This evening was going to prove to be the very thing about which Officer Jim Janowitz had been warned. When his flashlight revealed the woman’s leg, the history of this site flashed before him within a millisecond. Serial killer Randy Kraft had been convicted for the murder of a man whose body had been dumped at this very spot. The newspapers had sensationalized the crime by sharing that a four-foot twig had been stuffed into the victim’s body cavity. Two months prior to the discovery of Kraft’s crime, Gerald Shill had chosen this tree to dispose of a prostitute he had shot to death. Now this.
Janowitz hit the high beams and directed his driver side spotlight across the hood of his cruiser, while with shaking hands he radioed for back-up.
The spotlight illuminated her entire body from feet toward the crown of her head, as she lay prone, and nude from the waist down. Her dark hair, draped over the shoulders of a blue long-sleeved blouse, was matted with blood that sparkled from the beams of light projecting from the idling patrol car. With his flashlight in his left hand, he got out of the patrol car leaving the door ajar.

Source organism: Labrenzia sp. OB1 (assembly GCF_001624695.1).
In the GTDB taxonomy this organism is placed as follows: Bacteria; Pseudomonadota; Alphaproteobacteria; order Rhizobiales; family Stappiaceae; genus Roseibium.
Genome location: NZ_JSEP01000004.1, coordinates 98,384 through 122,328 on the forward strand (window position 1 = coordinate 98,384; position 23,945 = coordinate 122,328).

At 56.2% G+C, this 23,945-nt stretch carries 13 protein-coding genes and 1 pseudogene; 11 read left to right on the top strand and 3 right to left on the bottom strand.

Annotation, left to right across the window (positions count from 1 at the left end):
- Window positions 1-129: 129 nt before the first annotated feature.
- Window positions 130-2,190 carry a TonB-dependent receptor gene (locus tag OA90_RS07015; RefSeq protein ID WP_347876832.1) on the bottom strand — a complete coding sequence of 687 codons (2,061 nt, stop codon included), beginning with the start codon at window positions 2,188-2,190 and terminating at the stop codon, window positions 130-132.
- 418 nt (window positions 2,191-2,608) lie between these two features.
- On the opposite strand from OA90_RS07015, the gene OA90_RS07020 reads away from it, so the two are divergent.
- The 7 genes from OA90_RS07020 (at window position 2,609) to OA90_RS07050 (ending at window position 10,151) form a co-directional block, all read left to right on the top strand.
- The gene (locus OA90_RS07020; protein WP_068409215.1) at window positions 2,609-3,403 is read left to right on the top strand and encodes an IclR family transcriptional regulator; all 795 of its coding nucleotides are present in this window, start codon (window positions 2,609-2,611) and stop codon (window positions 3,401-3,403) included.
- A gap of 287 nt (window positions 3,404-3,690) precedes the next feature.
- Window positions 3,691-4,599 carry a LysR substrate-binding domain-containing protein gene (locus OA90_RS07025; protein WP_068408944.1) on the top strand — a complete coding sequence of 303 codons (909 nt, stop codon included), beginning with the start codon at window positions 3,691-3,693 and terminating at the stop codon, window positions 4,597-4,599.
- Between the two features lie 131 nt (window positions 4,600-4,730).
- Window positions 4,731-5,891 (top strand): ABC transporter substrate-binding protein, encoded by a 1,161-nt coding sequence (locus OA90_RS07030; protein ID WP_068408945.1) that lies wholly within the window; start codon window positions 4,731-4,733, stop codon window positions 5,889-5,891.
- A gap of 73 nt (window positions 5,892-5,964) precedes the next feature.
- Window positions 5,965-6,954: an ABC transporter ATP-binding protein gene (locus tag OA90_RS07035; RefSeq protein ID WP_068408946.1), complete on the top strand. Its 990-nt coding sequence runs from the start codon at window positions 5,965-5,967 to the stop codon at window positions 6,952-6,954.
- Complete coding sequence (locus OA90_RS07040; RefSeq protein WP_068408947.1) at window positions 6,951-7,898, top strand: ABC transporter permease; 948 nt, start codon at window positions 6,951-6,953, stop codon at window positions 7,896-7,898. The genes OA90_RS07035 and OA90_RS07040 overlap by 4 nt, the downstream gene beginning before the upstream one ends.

As he awaited the arrival of what would soon become a busy crime scene, Janowitz surveyed the open field leading from the tree to the freeway, straining to see any signs of human shadows that might have fled upon discovering the approaching sedan bearing an overhead light bar. He rounded the trunk and ducked below the flashing amber caution light, carefully stepping toward the body, scanning for threats, while trying to avoid trampling evidence. He swept the immediate perimeter ensuring there was no further danger, and checked the victim to confirm that she was, in fact, deceased.
The familiar roar of an accelerating V-8, signaled to him that help was on the way in the form of the Area 4 car, manned by Officer Karl Peterson.
As Peterson’s cruiser approached from the north, he could see the tree awash in the lights beaming from his partner’s patrol car. The scene appeared surreal – a pale, mannequin-like figure lying face down in the dirt, at the base of a huge tree, with a slender uniformed officer standing over the body.
“You call a supervisor?”
“I phoned Austin. I heard him radio that he was Code 7 (meal) at Denny’s and figured he didn’t hear my call; the reception’s so bad there,” Janowitz responded, gesturing with his cell phone.
“Let’s get a unit to block Barranca at Sand Canyon, and another to block it off at Jeffrey. I’ll call it in, and you can start setting up a cone pattern for the crime scene.”